Plaintiff brings this action pursuant to § 16(b) of the Securities and Exchange Act of 1934, 15 U.S.C. § 78p(b), which requires that an officer, director, or "beneficial owner of more than 10 per centum of any class of any equity security" disgorge and return to the corporation profits realized by that individual through the purchase and sale, or sale and purchase, of the equity security within a period of less than six months. 15 U.S.C. § 78p(a); see also Morales v. New Valley Corporation, 936 F. Supp. 119, 122 (S.D.N.Y. 1996). Plaintiff's current complaint alleges that Freund and Goldsmith were members of a "group," as that term is defined in Section 13(d), 15 U.S.C. § 78m(d), *fn1" the members of which, in the aggregate, were beneficial owners of more than 10% of the outstanding Class B cumulative convertible preferred stock of New Valley (hereinafter referred to as "preferred stock"). *fn2" The gravamen of plaintiff's current complaint is that the defendants, while members of this group, earned a short-swing profit from the purchase and sale of New Valley preferred stock that must be returned to New Valley pursuant to § 16(b).

 In his current motion, plaintiff proposes to add a new cause of action under § 16(b) against Freund, Goldsmith, and another member of the "group", one Kenneth S. Grossman, based on the assignment of certain rights to Freund, Goldsmith and Grossman, (hereinafter referred to collectively as "the defendants"), by their wholly owned company, Veritovtrade.

 On March 14, 1994, Veritovtrade executed an Equity Appreciation and Advisory Agreement with Spear, Leeds & Kellogg, J&S Investments & Company and Edward S. Gutman (hereinafter referred to as "the Holders"). Under this agreement, Veritovtrade agreed to provide financial advisory services in connection with New Valley's preferred stock, in exchange for the right to receive certain performance-related fees equal to a percentage of the appreciation of the New Valley preferred stock owned by the Holders. Several months later, on May 4, 1994, Veritovtrade executed an Assignment Agreement, pursuant to which it assigned its rights and obligations under the Equity Appreciation and Advisory Agreement to the defendants. Plaintiff alleges that within six months of the defendants' acquisition of this right to receive a performance-related fee, the Holders sold their stock at a profit, thereby generating performance-related fees for the defendants.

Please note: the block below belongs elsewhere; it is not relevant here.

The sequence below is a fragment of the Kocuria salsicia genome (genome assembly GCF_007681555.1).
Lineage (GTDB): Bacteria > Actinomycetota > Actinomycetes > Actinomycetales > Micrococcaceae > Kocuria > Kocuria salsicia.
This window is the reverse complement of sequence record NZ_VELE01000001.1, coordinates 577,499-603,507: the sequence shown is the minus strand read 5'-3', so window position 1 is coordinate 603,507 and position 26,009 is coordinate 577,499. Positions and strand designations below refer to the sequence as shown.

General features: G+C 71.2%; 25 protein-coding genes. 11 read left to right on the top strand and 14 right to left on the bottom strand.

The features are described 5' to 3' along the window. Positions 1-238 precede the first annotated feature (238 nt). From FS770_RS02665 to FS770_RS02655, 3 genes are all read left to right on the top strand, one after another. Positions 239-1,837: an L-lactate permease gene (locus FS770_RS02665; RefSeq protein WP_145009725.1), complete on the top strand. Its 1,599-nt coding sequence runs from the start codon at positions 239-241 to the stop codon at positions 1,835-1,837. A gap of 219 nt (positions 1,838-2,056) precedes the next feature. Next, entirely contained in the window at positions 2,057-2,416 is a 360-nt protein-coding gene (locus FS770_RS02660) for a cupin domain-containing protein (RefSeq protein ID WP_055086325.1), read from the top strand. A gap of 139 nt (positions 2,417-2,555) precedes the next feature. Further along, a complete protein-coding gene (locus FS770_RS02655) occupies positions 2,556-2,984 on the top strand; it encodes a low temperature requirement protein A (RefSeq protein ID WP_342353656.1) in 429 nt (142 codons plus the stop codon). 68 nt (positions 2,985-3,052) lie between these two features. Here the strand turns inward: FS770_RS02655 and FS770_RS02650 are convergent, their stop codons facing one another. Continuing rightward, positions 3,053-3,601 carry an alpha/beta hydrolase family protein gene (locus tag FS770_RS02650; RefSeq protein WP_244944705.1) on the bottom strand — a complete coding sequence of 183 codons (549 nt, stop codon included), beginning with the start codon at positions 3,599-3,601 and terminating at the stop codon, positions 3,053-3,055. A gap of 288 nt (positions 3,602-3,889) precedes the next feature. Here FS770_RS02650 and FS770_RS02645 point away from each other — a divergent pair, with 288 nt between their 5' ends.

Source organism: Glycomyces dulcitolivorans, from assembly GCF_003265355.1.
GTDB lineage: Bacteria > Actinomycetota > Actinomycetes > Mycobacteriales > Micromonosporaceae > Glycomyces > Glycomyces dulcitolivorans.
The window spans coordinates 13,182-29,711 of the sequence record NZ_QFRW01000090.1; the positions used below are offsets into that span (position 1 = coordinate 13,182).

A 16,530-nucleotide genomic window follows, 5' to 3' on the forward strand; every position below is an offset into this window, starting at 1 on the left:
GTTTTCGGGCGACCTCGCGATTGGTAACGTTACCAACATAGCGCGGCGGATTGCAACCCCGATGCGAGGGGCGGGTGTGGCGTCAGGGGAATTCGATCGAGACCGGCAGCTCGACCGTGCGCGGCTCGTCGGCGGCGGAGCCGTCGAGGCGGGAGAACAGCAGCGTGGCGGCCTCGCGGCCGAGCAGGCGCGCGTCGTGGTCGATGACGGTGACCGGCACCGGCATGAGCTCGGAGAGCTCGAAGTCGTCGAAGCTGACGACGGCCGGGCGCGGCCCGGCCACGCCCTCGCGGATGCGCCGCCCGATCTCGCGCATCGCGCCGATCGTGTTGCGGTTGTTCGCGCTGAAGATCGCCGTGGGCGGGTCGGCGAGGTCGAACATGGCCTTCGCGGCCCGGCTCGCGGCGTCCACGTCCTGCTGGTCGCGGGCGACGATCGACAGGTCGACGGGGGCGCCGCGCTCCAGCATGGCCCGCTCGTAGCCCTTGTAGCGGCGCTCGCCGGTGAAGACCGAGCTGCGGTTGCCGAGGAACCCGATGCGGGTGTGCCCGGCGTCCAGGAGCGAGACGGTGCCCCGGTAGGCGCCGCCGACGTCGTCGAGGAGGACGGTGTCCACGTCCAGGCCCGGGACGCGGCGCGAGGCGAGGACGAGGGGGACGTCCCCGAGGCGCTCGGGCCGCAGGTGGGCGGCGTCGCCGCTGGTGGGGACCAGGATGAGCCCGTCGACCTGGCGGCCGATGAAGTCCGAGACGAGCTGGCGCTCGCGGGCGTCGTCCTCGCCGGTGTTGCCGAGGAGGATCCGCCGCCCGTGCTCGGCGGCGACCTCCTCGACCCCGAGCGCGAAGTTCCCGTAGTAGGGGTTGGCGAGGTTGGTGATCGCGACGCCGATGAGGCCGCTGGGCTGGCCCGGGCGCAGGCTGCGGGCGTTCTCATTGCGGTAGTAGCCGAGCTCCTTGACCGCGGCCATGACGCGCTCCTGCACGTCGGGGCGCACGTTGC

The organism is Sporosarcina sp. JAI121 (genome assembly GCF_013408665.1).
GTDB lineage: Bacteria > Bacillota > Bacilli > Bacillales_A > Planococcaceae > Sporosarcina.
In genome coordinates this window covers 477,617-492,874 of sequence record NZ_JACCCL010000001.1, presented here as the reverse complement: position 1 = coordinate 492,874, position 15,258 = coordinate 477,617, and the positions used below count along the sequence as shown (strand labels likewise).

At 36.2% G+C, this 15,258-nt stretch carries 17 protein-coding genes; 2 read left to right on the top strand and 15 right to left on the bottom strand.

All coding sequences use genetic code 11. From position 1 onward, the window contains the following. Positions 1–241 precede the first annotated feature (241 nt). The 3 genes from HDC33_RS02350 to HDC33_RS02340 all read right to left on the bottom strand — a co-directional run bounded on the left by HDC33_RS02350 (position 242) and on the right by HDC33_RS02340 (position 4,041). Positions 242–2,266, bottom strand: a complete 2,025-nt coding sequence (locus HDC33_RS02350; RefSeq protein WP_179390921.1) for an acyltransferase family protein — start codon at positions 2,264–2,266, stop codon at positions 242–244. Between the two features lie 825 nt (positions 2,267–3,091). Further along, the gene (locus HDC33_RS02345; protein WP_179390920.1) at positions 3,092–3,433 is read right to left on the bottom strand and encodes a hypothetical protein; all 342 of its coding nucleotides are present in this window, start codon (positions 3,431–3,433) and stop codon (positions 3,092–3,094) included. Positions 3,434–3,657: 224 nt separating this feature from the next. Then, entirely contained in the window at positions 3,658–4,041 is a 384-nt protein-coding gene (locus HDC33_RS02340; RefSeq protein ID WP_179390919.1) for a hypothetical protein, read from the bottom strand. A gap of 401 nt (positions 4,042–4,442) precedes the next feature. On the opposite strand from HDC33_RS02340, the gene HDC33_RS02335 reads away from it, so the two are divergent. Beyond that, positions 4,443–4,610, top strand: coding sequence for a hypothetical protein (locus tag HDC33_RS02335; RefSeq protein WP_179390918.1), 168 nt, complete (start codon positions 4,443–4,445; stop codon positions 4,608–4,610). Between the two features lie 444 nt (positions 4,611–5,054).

Plaintiff asserts a § 16(b) claim based on the foregoing factual scenario. His theory is that, by virtue of the Assignment Agreement, the defendants "purchased" beneficial ownership of New Valley preferred stock, or a derivative security based on New Valley preferred stock, since pursuant to that Agreement the defendants acquired the right to receive fees tied to the performance of New Valley preferred stock. Similarly, plaintiff alleges that the defendants "sold" their beneficial ownership of New Valley preferred stock, or a derivative security based on New Valley preferred stock, when the Holders sold their New Valley preferred stock at a profit, thereby generating fees for the defendants. Since the execution of the Assignment Agreement and the defendants' receipt of performance-related fees both occurred within a six month period, and while the defendants were members of the "group," plaintiff claims that defendants' performance-related fees are short-swing profits that must be disgorged to New Valley pursuant to § 16(b).

 The defendants disagree; they argue, inter alia, that plaintiff's new claim fails to allege a "purchase and sale" within a six month period. Thus, the main issue presented by plaintiff's motion to amend is whether the acquisition of a right to receive a fee measured by the performance of an underlying equity security, and the subsequent receipt of that fee due to the sale of the underlying security, constitutes a "purchase ...